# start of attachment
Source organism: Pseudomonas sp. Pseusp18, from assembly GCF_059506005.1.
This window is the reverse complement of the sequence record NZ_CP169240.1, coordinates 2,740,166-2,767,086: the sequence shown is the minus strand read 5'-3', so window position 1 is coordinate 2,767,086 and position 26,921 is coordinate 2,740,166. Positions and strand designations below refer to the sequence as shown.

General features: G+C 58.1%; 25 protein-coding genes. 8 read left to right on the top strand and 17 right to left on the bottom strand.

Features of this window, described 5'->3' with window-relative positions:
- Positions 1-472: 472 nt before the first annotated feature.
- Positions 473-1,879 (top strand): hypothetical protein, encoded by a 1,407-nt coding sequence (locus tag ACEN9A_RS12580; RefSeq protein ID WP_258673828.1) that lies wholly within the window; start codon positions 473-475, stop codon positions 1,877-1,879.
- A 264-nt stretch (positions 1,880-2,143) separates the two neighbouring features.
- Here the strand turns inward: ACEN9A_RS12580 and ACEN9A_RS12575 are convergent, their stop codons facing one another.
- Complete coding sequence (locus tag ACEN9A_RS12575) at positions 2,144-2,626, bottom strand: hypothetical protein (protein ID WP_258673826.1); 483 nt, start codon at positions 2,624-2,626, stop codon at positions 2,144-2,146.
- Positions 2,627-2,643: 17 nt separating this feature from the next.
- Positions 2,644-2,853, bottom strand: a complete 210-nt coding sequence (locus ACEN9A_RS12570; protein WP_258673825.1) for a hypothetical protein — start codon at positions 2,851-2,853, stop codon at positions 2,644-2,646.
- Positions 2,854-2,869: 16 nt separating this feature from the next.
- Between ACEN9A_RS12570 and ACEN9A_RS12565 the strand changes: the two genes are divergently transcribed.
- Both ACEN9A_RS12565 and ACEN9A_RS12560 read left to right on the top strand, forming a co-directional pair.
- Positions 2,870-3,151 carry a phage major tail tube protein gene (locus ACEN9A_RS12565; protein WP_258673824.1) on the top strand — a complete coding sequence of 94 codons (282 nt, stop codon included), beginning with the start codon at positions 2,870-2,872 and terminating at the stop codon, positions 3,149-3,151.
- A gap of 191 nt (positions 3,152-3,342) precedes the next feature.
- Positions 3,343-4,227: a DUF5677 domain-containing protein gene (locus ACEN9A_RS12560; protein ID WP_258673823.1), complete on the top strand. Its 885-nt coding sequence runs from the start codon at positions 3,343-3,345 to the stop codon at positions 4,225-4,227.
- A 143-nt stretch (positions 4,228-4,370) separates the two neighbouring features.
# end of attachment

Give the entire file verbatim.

Source organism: Pseudomonas sp. Pseusp18, from assembly GCF_059506005.1.
This window is the reverse complement of the sequence record NZ_CP169240.1, coordinates 2,740,166-2,767,086: the sequence shown is the minus strand read 5'-3', so window position 1 is coordinate 2,767,086 and position 26,921 is coordinate 2,740,166. Positions and strand designations below refer to the sequence as shown.

General features: G+C 58.1%; 25 protein-coding genes. 8 read left to right on the top strand and 17 right to left on the bottom strand.

Features of this window, described 5'->3' with window-relative positions:
- Positions 1-472: 472 nt before the first annotated feature.
- Positions 473-1,879 (top strand): hypothetical protein, encoded by a 1,407-nt coding sequence (locus tag ACEN9A_RS12580; RefSeq protein ID WP_258673828.1) that lies wholly within the window; start codon positions 473-475, stop codon positions 1,877-1,879.
- A 264-nt stretch (positions 1,880-2,143) separates the two neighbouring features.
- Here the strand turns inward: ACEN9A_RS12580 and ACEN9A_RS12575 are convergent, their stop codons facing one another.
- Complete coding sequence (locus tag ACEN9A_RS12575) at positions 2,144-2,626, bottom strand: hypothetical protein (protein ID WP_258673826.1); 483 nt, start codon at positions 2,624-2,626, stop codon at positions 2,144-2,146.
- Positions 2,627-2,643: 17 nt separating this feature from the next.
- Positions 2,644-2,853, bottom strand: a complete 210-nt coding sequence (locus ACEN9A_RS12570; protein WP_258673825.1) for a hypothetical protein — start codon at positions 2,851-2,853, stop codon at positions 2,644-2,646.
- Positions 2,854-2,869: 16 nt separating this feature from the next.
- Between ACEN9A_RS12570 and ACEN9A_RS12565 the strand changes: the two genes are divergently transcribed.
- Both ACEN9A_RS12565 and ACEN9A_RS12560 read left to right on the top strand, forming a co-directional pair.
- Positions 2,870-3,151 carry a phage major tail tube protein gene (locus ACEN9A_RS12565; protein WP_258673824.1) on the top strand — a complete coding sequence of 94 codons (282 nt, stop codon included), beginning with the start codon at positions 2,870-2,872 and terminating at the stop codon, positions 3,149-3,151.
- A gap of 191 nt (positions 3,152-3,342) precedes the next feature.
- Positions 3,343-4,227: a DUF5677 domain-containing protein gene (locus ACEN9A_RS12560; protein ID WP_258673823.1), complete on the top strand. Its 885-nt coding sequence runs from the start codon at positions 3,343-3,345 to the stop codon at positions 4,225-4,227.
- A 143-nt stretch (positions 4,228-4,370) separates the two neighbouring features.